## More detail in Les Misérables

I’ve posted before on Valjean’s parole letter being visible in one of the clips.

In the released clip of Who Am I?, you can briefly see the address and stamp on one of the letters Valjean stows away as he prepares to leave:

I believe the stamp reads “Prefecture de Paris” and the address “Javert // … De Police // … Rue de Riviera // Montreuil-sur-Mer“.

edit: I found another curiosity, and this time it isn’t some barely-visible text. In In My Life (part of the video for Suddenly), there are two candles in the room:

Now, where previously in Les Misérables do two candlesticks feature? Right.

Far, far too much detail. (Trivia: those candlesticks clang together as the Bishop picks them up; this sound was added in post-production and is tuned to the music. Astonishing, the lengths they’ll go to….)

edit 2: the same pair of candles appears in Who Am I?

## John Kerry and Mitt Romney

Some interesting observations made in the comments section at The Economist:

Mitt Romney is John Kerry’s evil twin separated at birth.

They both are Boston Brahmin, Ivy League Harvard-Yale, live in the same small Beacon Hill neighborhood, have hundreds of millions in wealth, ran for President on a major party, and both lost.

Physically both are tall, have an aquiline nose, big heads, and full mane of hair without signs of balding and both speak French fluently(and both are ashamed of this fact).

President Obama even used Kerry as a debate ‘stand-in’ for Romney.
Apparently it did not help so much with the first debate…but it got better.

A different comment pointed out that of the two contenders in 2004, one will soon be confirmed as Secretary of State with wide bipartisan support and the other is in hiding in Texas.

## The horizon

It turns out that the distance $$d$$ (in km) to the horizon from a point at a height $$h$$ meters is closely approximated by

$d = 3.57 \sqrt{h}$

ignoring atmospheric refraction, which is highly variable and difficult to model (Wikipedia).

It just so turns out then that the horizon from 6 feet is almost precisely 3 miles.

Those who bike to and/or from Gunn will know that nearly the only place around here where the horizon can be easily seen is at the Alma/Meadow Caltrain crossing. The railroad right-of-way is remarkably straight and you can frequently see trains (especially with their bright headlights) from miles away. 3 miles away, in fact, from the calculation above.

So if a train is seen at the horizon at the Alma/Meadow crossing, precisely where is it?

Well, it turns out that in the southerly direction, the track actually takes a 12° northerly turn at the San Antonio station (to the drivers among us, where Alma turns into Central), breaking the line of sight 1.2 miles (1.9 km) from the Alma/Meadow crossing.

In the northerly direction, the track is straight to the horizon at 3 miles which is, in a convenient coincidence, just past the platform at the Downtown Caltrain Station at University Avenue / Palm Drive. Refraction is unlikely to extend this distance because the track then takes a brief 2° curve at El Palo Alto before straightening again. Minor as this is, it appears to break the line of sight.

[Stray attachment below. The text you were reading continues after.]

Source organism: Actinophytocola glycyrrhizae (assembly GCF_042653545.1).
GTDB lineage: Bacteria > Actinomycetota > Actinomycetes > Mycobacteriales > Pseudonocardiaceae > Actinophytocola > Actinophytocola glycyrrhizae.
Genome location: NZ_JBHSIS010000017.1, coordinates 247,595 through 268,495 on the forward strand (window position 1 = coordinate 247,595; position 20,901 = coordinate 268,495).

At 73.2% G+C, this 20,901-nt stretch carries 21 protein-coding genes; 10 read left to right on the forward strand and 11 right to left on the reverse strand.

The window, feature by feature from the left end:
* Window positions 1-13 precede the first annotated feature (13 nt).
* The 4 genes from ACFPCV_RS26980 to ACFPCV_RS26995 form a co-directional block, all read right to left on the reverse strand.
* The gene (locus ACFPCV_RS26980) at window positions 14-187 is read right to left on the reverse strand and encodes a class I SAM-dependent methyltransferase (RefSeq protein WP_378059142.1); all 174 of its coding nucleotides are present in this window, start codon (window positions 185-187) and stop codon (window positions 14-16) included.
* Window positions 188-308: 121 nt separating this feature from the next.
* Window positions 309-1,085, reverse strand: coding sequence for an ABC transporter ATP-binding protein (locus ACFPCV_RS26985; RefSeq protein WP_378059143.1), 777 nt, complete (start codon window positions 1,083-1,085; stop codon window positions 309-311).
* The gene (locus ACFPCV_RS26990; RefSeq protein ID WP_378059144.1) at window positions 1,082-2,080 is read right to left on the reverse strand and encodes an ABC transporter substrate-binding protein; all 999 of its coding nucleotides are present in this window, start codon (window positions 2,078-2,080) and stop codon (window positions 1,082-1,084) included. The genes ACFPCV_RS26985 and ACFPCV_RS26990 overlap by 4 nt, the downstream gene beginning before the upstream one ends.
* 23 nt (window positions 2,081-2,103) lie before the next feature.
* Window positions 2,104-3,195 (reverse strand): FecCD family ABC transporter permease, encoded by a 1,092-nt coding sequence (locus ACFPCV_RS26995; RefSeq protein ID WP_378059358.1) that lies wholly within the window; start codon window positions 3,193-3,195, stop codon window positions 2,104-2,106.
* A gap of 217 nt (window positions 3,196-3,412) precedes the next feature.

## Bonus: times

Knowing the distance of a train at the horizon may be useful, but perhaps more interesting is how long such a train will take to cover the distance.

The maximum speed of the Caltrain is given as 79 miles per hour. Considering that there are stations at both of our endpoints, the train’s average speed is almost certainly much less—60 mi/h, perhaps, or even 50. At 60 mi/h, which is 1 mi/min, the train arrives from the northerly horizon in about 3 minutes and from the south in ~1 minute 15 seconds. This of course ignores the fact that a train seen at the horizon is probably stopped at the station—in the northerly direction, it could even be stopped at the California Avenue station, 1.3 miles (1 min 20s) away.

## Wittgenstein and linguistics

This is a Structured Procrastination project. It is also downright insane.

Well, I think I may have found something more to add to the burgeoning top of my Structured Procrastination list, which already includes reading RONR (this has taken so long that a major new edition has been released while I’ve been trying to slog through my copy of the 10th), Rawls’s Theory of Justice, and the pons asinorum par excellence of computer science books, Knuth’s The Art of Computer Programming—and yes, learning Chinese (which may be put off indefinitely if I don’t get to take a class with Mair).

Said project is reading Wittgenstein’s posthumously published Philosophical Investigations. (The Tractatus can wait for much later.)

My interest in Wittgenstein comes from the fact that he appears to make several statements that on the surface seem linguistic in nature. Take, for example, his famous assertion in the Tractatus (something I learned originally in Gunn’s philosophy class):

Die Grenzen meiner Spreche bedeuten die Grenzen meiner Welt.

(The limits of my language mean the limits of my world.)

He seems to be intimately interested in what the concept of language can contribute to philosophy… given my interest in both, I thought I would perhaps enjoy reading his Investigations. My instincts at first glance appear to be correct in this regard: one of his maxims in PI is that

“the meaning of a word is its use in the language”

This creed bears a remarkable resemblance to that of the descriptivist linguist.

So it appears that Wittgenstein’s Philosophical Investigations would make very interesting reading—if only I could somehow get a copy of it!

In any case—”Add it to the pile. Add it to the stock!“, as Thénardier puts it in Les Misérables.